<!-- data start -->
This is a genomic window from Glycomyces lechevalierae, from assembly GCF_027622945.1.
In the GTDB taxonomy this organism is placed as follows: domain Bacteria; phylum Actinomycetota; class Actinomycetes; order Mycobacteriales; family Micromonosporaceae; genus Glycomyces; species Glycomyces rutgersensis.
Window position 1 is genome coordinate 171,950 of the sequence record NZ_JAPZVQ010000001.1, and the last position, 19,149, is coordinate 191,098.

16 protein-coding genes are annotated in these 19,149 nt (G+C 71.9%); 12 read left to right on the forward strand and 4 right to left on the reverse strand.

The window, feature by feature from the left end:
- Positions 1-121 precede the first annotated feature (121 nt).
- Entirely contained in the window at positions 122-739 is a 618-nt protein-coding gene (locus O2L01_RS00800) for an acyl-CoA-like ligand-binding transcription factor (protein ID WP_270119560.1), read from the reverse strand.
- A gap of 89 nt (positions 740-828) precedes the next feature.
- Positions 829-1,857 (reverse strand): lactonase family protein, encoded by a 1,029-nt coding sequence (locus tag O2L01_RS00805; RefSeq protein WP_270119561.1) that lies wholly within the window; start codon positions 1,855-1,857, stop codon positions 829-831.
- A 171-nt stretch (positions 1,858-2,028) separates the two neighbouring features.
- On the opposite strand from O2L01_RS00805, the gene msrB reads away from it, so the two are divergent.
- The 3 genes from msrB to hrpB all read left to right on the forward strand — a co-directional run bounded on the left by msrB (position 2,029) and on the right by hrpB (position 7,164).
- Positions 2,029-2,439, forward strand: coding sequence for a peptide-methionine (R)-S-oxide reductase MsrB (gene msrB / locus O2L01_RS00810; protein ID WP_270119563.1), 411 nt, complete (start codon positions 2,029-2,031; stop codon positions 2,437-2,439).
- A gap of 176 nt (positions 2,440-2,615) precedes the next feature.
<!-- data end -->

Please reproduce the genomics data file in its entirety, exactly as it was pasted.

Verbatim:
This is a genomic window from Glycomyces lechevalierae, from assembly GCF_027622945.1.
In the GTDB taxonomy this organism is placed as follows: domain Bacteria; phylum Actinomycetota; class Actinomycetes; order Mycobacteriales; family Micromonosporaceae; genus Glycomyces; species Glycomyces rutgersensis.
Window position 1 is genome coordinate 171,950 of the sequence record NZ_JAPZVQ010000001.1, and the last position, 19,149, is coordinate 191,098.

16 protein-coding genes are annotated in these 19,149 nt (G+C 71.9%); 12 read left to right on the forward strand and 4 right to left on the reverse strand.

The window, feature by feature from the left end:
- Positions 1-121 precede the first annotated feature (121 nt).
- Entirely contained in the window at positions 122-739 is a 618-nt protein-coding gene (locus O2L01_RS00800) for an acyl-CoA-like ligand-binding transcription factor (protein ID WP_270119560.1), read from the reverse strand.
- A gap of 89 nt (positions 740-828) precedes the next feature.
- Positions 829-1,857 (reverse strand): lactonase family protein, encoded by a 1,029-nt coding sequence (locus tag O2L01_RS00805; RefSeq protein WP_270119561.1) that lies wholly within the window; start codon positions 1,855-1,857, stop codon positions 829-831.
- A 171-nt stretch (positions 1,858-2,028) separates the two neighbouring features.
- On the opposite strand from O2L01_RS00805, the gene msrB reads away from it, so the two are divergent.
- The 3 genes from msrB to hrpB all read left to right on the forward strand — a co-directional run bounded on the left by msrB (position 2,029) and on the right by hrpB (position 7,164).
- Positions 2,029-2,439, forward strand: coding sequence for a peptide-methionine (R)-S-oxide reductase MsrB (gene msrB / locus O2L01_RS00810; protein ID WP_270119563.1), 411 nt, complete (start codon positions 2,029-2,031; stop codon positions 2,437-2,439).
- A gap of 176 nt (positions 2,440-2,615) precedes the next feature.